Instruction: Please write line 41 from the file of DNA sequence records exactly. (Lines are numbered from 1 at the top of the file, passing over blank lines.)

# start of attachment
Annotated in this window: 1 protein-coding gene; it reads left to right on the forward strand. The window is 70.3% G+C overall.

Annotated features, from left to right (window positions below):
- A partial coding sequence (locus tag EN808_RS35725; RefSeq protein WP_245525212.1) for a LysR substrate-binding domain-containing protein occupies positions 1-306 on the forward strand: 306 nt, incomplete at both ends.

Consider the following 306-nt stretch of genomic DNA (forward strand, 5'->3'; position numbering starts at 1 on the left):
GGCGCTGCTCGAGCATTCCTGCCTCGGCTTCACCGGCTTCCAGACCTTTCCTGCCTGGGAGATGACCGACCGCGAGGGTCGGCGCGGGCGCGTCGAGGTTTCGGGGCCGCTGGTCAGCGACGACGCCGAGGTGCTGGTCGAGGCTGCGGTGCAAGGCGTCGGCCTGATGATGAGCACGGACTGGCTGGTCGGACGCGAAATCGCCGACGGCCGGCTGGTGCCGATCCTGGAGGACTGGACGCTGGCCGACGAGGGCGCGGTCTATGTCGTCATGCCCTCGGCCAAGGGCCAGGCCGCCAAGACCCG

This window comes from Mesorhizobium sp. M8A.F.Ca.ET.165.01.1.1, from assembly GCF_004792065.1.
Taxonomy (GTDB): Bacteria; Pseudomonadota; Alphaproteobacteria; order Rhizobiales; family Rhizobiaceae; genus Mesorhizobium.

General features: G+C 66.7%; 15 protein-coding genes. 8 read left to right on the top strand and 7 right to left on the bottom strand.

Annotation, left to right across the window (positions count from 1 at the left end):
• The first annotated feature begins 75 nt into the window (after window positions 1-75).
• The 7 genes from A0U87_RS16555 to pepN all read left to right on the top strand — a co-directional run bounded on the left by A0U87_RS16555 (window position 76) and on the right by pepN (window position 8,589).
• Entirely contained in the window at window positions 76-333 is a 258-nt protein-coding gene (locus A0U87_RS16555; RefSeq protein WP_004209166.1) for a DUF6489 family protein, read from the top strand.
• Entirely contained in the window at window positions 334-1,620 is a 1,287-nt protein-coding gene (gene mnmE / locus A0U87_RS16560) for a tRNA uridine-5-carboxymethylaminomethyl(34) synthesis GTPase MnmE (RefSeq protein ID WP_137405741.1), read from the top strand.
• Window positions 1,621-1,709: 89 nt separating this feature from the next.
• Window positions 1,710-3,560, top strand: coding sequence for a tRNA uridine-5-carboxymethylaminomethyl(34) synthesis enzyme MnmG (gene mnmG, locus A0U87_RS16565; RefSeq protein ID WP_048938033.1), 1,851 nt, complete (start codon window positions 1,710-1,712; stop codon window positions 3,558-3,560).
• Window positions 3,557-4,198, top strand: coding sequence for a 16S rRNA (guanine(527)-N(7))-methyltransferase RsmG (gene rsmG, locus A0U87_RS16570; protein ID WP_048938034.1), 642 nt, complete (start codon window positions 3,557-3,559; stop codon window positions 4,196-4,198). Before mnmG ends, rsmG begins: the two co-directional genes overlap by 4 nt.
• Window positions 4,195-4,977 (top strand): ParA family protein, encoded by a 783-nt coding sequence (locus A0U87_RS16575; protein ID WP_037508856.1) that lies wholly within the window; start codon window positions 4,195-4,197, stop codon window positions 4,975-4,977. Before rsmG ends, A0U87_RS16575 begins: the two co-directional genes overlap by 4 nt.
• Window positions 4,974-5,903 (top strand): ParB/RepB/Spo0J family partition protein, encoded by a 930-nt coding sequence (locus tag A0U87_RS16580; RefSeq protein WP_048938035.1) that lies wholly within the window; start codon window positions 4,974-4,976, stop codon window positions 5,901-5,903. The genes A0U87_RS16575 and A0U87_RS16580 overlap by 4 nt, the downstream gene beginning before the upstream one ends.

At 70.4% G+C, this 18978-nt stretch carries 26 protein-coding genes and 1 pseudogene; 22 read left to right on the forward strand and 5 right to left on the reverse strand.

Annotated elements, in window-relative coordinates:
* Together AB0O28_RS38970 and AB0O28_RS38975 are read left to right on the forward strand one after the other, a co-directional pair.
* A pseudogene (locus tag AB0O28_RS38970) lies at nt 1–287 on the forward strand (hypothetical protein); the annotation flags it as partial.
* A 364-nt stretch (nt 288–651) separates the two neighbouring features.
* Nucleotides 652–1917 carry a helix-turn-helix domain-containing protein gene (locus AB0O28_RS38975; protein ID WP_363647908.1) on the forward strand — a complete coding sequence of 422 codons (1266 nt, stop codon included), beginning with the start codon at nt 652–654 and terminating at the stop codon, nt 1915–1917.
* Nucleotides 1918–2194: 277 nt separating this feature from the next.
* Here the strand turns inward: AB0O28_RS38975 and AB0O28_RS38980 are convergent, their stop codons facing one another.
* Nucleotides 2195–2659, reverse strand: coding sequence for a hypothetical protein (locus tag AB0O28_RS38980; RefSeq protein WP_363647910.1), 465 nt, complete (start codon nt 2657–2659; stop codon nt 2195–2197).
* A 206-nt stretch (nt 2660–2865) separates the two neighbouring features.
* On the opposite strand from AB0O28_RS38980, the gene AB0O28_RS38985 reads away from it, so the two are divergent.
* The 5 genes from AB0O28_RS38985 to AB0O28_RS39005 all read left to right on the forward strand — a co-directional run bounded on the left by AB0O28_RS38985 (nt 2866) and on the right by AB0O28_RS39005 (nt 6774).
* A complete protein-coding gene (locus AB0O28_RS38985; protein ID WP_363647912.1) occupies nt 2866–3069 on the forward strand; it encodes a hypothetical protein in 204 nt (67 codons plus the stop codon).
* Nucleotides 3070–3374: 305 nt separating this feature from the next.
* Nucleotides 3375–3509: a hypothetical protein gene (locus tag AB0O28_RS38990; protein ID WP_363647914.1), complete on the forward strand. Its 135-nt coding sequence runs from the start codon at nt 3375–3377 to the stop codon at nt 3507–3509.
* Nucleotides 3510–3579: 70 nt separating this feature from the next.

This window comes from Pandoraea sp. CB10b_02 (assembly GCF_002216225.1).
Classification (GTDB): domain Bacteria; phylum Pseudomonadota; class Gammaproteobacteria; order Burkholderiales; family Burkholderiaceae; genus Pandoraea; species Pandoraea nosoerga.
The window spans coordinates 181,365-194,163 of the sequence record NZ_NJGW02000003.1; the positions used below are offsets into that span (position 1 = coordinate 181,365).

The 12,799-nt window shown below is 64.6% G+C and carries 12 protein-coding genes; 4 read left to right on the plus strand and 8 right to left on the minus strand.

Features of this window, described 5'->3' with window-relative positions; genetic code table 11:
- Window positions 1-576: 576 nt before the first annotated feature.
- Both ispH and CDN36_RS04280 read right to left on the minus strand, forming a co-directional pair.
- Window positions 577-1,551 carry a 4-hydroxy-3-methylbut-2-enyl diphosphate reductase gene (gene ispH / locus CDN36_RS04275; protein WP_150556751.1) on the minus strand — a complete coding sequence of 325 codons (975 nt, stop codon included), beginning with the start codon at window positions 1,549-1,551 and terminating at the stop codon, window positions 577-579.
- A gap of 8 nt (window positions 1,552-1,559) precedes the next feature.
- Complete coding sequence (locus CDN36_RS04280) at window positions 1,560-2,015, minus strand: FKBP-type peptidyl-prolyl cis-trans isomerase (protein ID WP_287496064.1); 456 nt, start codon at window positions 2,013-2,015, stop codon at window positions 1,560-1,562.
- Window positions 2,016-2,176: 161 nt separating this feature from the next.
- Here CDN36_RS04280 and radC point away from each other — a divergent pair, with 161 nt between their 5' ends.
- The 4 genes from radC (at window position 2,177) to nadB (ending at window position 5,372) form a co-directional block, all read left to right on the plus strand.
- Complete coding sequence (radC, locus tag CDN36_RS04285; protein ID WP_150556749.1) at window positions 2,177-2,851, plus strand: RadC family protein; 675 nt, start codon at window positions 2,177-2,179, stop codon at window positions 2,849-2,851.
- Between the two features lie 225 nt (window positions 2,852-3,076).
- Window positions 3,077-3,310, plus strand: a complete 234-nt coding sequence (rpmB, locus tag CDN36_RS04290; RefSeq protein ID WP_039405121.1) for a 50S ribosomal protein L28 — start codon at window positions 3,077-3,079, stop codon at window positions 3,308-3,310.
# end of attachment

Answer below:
- Both ispH and CDN36_RS04280 read right to left on the minus strand, forming a co-directional pair.